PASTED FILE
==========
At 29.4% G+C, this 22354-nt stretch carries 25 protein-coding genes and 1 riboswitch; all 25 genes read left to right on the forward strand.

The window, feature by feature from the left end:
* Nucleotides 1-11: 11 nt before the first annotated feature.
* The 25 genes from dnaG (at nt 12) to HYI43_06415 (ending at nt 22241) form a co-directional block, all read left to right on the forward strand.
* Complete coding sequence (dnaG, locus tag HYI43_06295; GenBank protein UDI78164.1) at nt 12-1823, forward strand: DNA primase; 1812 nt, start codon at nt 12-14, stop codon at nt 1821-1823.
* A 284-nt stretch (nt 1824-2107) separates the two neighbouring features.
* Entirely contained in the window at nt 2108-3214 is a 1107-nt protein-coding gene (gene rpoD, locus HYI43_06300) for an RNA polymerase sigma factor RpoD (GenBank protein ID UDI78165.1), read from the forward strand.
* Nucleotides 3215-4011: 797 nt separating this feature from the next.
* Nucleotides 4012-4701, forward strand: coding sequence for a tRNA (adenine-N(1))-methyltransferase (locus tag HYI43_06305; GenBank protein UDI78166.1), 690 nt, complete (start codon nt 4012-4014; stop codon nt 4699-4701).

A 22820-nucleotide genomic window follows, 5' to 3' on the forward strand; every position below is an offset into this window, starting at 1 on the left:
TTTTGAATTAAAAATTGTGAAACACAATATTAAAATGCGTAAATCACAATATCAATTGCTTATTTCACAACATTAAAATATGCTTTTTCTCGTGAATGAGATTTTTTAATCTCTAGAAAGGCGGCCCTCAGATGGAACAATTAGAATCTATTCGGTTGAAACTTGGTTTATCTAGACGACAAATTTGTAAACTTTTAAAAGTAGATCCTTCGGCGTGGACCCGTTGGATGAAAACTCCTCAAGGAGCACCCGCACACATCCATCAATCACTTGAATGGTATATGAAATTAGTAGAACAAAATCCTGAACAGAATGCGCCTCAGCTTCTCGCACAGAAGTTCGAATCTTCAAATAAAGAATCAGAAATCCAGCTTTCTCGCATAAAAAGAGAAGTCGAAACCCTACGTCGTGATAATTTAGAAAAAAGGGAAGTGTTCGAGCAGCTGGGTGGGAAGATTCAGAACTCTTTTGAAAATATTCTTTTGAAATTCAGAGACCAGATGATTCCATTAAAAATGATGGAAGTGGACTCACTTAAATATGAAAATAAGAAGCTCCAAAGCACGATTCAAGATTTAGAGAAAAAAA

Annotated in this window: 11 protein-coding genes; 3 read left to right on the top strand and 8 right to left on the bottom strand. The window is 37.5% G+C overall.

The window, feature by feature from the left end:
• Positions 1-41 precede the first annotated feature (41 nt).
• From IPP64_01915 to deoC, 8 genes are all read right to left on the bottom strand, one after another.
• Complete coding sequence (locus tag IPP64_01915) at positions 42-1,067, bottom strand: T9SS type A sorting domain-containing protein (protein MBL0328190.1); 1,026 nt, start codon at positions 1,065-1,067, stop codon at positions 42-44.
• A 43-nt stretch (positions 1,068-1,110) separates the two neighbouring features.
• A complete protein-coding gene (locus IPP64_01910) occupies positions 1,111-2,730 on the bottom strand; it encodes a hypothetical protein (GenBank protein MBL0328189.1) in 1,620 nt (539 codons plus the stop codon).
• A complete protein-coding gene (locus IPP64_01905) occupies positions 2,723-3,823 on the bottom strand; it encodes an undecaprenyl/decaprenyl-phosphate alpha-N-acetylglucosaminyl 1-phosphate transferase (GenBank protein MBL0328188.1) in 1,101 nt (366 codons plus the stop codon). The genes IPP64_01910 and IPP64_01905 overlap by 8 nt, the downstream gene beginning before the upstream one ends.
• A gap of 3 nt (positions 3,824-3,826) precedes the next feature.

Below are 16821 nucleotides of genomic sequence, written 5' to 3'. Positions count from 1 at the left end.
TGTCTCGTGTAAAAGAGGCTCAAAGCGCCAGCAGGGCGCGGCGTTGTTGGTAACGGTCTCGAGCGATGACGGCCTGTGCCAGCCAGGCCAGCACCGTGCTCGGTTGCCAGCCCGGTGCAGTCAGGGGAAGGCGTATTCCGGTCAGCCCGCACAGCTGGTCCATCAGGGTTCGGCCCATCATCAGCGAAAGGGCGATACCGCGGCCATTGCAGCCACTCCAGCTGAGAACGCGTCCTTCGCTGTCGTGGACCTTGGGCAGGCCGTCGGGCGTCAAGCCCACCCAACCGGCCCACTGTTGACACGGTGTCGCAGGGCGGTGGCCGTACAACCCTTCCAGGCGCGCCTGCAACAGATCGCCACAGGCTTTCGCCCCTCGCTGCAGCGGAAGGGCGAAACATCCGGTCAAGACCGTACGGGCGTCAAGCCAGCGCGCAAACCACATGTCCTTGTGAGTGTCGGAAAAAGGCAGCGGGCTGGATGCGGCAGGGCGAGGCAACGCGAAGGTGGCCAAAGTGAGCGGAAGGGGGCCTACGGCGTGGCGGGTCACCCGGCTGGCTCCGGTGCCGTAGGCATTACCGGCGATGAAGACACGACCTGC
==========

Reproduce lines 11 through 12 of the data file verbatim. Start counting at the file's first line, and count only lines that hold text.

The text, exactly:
TTTTGAATTAAAAATTGTGAAACACAATATTAAAATGCGTAAATCACAATATCAATTGCTTATTTCACAACATTAAAATATGCTTTTTCTCGTGAATGAGATTTTTTAATCTCTAGAAAGGCGGCCCTCAGATGGAACAATTAGAATCTATTCGGTTGAAACTTGGTTTATCTAGACGACAAATTTGTAAACTTTTAAAAGTAGATCCTTCGGCGTGGACCCGTTGGATGAAAACTCCTCAAGGAGCACCCGCACACATCCATCAATCACTTGAATGGTATATGAAATTAGTAGAACAAAATCCTGAACAGAATGCGCCTCAGCTTCTCGCACAGAAGTTCGAATCTTCAAATAAAGAATCAGAAATCCAGCTTTCTCGCATAAAAAGAGAAGTCGAAACCCTACGTCGTGATAATTTAGAAAAAAGGGAAGTGTTCGAGCAGCTGGGTGGGAAGATTCAGAACTCTTTTGAAAATATTCTTTTGAAATTCAGAGACCAGATGATTCCATTAAAAATGATGGAAGTGGACTCACTTAAATATGAAAATAAGAAGCTCCAAAGCACGATTCAAGATTTAGAGAAAAAAA

Annotated in this window: 11 protein-coding genes; 3 read left to right on the top strand and 8 right to left on the bottom strand. The window is 37.5% G+C overall.